The Inpatient Rehabilitation Facility (IRFs) Prospective Payment System (PPS) final rule for the 2018 federal fiscal year was published May 3, 2017, and comments are due no later than June 26.
Specifically, the final rule:
- Updates the federal prospective payment rates for 2018
- Removes the 25-percent payment penalty for late transmission
- Removes the voluntary swallowing status item (Item 27) from the IRF-PAI
- Revises the ICD-10 codes used to determine presumptive compliance with the 60-percent rule
- Solicits comments regarding the criteria used to classify facilities for payment under the IRF PPS
- Provides for automatic annual updates to presumptive methodology diagnosis code lists for non-substantive changes
- Provides for the use of height/weight items on the IRF-PAI to determine BMI greater than 50 for cases of single-joint replacement under presumptive compliance; and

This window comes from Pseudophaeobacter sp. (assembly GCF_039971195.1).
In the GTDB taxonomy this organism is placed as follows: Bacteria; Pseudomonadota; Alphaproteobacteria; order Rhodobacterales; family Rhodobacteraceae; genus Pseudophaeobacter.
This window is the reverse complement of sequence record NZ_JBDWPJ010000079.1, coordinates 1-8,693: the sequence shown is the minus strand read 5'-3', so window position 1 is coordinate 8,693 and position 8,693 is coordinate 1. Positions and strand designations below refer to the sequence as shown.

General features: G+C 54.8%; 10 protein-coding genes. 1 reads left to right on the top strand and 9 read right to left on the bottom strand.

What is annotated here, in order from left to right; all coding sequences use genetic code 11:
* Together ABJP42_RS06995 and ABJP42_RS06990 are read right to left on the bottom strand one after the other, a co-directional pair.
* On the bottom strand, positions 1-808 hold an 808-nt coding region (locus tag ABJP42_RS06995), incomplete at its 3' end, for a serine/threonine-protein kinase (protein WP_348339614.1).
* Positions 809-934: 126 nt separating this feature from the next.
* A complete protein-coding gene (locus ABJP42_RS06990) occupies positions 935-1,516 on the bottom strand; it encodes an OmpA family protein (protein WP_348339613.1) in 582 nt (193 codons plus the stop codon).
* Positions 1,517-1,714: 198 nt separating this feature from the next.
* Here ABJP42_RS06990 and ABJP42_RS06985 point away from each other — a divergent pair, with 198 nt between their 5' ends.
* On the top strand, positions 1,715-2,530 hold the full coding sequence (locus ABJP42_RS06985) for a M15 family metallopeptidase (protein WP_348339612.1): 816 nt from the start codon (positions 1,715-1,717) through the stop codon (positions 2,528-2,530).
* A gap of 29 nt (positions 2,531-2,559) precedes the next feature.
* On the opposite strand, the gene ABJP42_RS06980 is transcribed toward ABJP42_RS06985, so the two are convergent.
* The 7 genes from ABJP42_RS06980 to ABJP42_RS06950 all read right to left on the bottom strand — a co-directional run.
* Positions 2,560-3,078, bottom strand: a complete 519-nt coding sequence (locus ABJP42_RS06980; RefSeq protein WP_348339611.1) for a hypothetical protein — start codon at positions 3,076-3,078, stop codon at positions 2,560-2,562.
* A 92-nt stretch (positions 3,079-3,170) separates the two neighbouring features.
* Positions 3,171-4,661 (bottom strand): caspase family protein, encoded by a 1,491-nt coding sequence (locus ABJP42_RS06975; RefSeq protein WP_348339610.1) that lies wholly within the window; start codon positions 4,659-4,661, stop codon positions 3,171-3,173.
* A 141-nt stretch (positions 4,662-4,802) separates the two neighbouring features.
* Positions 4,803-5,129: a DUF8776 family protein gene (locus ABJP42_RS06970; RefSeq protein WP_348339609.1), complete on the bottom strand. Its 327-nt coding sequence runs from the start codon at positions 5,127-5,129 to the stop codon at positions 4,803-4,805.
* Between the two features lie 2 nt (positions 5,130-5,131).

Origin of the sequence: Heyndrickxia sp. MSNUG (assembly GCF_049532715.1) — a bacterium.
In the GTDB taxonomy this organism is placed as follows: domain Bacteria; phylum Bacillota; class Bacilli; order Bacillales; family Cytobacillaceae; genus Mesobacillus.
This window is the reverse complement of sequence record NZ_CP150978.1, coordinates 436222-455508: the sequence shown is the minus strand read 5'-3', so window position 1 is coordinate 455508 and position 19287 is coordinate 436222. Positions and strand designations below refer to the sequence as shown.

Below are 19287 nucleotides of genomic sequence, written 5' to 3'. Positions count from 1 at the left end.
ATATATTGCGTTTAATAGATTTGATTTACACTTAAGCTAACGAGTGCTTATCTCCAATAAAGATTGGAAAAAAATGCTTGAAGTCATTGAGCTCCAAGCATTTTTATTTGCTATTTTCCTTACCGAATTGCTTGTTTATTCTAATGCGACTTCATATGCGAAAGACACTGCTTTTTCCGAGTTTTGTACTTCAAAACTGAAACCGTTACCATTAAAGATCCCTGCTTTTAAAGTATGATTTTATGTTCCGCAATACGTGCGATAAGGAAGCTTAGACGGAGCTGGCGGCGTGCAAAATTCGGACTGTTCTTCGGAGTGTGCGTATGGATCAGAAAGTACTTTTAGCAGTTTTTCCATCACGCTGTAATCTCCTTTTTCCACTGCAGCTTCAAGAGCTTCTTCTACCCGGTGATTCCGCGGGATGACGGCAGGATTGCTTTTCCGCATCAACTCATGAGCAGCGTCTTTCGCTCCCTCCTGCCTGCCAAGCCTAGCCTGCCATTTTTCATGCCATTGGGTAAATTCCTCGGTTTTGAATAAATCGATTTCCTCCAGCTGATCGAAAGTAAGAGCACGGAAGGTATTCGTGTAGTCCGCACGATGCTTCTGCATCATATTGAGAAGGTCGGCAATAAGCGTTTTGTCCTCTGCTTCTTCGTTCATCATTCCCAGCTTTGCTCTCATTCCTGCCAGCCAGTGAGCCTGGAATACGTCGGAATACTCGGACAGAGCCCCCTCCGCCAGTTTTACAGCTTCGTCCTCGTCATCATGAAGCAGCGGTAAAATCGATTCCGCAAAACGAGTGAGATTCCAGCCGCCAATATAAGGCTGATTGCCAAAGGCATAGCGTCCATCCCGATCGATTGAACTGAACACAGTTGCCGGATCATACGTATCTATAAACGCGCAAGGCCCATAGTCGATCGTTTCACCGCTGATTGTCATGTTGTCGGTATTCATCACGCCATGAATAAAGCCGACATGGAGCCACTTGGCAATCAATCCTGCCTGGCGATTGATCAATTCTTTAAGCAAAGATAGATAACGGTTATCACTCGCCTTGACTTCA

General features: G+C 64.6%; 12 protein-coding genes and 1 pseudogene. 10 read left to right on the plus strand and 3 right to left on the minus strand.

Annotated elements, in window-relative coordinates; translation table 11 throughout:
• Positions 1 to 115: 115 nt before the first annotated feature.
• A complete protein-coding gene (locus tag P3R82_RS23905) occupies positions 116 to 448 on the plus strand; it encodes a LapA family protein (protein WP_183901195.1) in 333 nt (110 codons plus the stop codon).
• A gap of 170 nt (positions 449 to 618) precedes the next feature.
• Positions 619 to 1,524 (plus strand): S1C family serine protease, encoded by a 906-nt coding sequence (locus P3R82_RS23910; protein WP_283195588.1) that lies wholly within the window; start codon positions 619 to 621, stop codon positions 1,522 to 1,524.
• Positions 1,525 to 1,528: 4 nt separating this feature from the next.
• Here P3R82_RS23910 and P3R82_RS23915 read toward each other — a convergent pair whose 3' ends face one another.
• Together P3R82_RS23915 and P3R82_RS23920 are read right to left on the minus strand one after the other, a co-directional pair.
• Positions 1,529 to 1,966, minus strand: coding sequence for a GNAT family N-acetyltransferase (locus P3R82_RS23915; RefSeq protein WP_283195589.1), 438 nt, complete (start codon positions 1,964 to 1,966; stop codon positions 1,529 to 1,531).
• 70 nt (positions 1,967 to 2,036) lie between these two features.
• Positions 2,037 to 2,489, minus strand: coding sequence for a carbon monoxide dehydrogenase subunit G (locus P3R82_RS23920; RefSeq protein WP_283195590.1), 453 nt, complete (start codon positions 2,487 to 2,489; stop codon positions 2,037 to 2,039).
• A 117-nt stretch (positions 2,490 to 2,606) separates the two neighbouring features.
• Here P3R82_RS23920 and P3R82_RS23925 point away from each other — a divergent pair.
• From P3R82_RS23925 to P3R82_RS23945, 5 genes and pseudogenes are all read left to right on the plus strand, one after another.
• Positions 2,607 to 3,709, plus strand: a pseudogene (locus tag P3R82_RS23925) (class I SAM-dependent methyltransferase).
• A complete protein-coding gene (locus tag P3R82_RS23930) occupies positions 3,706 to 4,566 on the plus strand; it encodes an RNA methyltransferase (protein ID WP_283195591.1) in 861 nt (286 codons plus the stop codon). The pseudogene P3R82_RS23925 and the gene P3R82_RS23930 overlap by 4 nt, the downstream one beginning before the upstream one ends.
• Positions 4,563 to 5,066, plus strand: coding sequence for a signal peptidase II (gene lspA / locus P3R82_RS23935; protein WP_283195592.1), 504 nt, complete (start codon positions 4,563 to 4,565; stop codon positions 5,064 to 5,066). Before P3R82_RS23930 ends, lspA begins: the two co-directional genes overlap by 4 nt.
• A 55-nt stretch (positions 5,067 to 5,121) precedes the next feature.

- Revises and updates quality measures and reporting requirements
While these changes are not excessive, also included in the proposed rule are adjustments for 2019 and 2020, including standardized patient assessment data.
This article will address several key components of the proposed rule; however, we urge IRFs to take advantage of the opportunity to comment on potential changes and/or refinements to the 60-percent rule.
Updates to the Federal Prospective Payment Rates
Consistent with prior years, these regulations update the CMG payment rates, including adjustments to relative weights and average length-of-stay values for individual CMGs, as well as adjustments to the wage index and labor-related share amounts for calculating the individual IRF payments for a given CMG.
The Centers for Medicare & Medicaid Services (CMS) estimates an overall increase in IRF PPS payments of 1.0 percent, or approximately $80 million, although IRFs that have not submitted the required quality data will be subject to a 2.0-percent decrease in the annual update. Under the proposed rule, the standard payment conversion rate will increase from $15,708 in 2017 to $15,835 in 2018.